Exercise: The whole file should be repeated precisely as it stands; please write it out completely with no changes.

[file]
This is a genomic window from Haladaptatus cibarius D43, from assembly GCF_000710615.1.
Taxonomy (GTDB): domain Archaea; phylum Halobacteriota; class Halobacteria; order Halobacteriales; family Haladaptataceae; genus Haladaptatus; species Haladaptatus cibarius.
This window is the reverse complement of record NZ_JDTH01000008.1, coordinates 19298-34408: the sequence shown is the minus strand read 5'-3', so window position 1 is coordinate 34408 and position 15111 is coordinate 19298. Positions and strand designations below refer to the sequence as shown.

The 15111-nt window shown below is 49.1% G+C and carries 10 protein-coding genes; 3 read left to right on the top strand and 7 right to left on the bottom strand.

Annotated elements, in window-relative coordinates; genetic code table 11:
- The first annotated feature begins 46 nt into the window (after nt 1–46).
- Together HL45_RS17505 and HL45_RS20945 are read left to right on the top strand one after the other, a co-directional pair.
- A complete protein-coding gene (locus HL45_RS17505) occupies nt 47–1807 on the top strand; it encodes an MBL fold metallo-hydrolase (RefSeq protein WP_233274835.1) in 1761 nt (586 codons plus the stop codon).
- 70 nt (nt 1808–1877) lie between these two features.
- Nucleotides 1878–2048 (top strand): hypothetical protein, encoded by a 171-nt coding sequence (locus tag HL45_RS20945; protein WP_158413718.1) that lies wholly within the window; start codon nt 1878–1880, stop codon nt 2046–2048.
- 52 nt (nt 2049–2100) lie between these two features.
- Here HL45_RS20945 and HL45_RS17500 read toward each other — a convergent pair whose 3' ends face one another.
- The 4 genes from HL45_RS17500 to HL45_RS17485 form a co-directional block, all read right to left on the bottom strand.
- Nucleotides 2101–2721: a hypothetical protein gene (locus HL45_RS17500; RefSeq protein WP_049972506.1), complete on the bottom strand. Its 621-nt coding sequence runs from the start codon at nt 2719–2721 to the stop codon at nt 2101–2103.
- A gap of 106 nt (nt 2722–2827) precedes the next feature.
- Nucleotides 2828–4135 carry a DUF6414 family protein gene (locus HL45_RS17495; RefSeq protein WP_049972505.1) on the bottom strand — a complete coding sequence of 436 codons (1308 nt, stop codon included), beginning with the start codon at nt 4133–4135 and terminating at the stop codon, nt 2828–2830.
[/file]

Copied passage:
This is a genomic window from Haladaptatus cibarius D43, from assembly GCF_000710615.1.
Taxonomy (GTDB): domain Archaea; phylum Halobacteriota; class Halobacteria; order Halobacteriales; family Haladaptataceae; genus Haladaptatus; species Haladaptatus cibarius.
This window is the reverse complement of record NZ_JDTH01000008.1, coordinates 19298-34408: the sequence shown is the minus strand read 5'-3', so window position 1 is coordinate 34408 and position 15111 is coordinate 19298. Positions and strand designations below refer to the sequence as shown.

The 15111-nt window shown below is 49.1% G+C and carries 10 protein-coding genes; 3 read left to right on the top strand and 7 right to left on the bottom strand.

Annotated elements, in window-relative coordinates; genetic code table 11:
- The first annotated feature begins 46 nt into the window (after nt 1–46).
- Together HL45_RS17505 and HL45_RS20945 are read left to right on the top strand one after the other, a co-directional pair.
- A complete protein-coding gene (locus HL45_RS17505) occupies nt 47–1807 on the top strand; it encodes an MBL fold metallo-hydrolase (RefSeq protein WP_233274835.1) in 1761 nt (586 codons plus the stop codon).
- 70 nt (nt 1808–1877) lie between these two features.
- Nucleotides 1878–2048 (top strand): hypothetical protein, encoded by a 171-nt coding sequence (locus tag HL45_RS20945; protein WP_158413718.1) that lies wholly within the window; start codon nt 1878–1880, stop codon nt 2046–2048.
- 52 nt (nt 2049–2100) lie between these two features.
- Here HL45_RS20945 and HL45_RS17500 read toward each other — a convergent pair whose 3' ends face one another.
- The 4 genes from HL45_RS17500 to HL45_RS17485 form a co-directional block, all read right to left on the bottom strand.
- Nucleotides 2101–2721: a hypothetical protein gene (locus HL45_RS17500; RefSeq protein WP_049972506.1), complete on the bottom strand. Its 621-nt coding sequence runs from the start codon at nt 2719–2721 to the stop codon at nt 2101–2103.
- A gap of 106 nt (nt 2722–2827) precedes the next feature.
- Nucleotides 2828–4135 carry a DUF6414 family protein gene (locus HL45_RS17495; RefSeq protein WP_049972505.1) on the bottom strand — a complete coding sequence of 436 codons (1308 nt, stop codon included), beginning with the start codon at nt 4133–4135 and terminating at the stop codon, nt 2828–2830.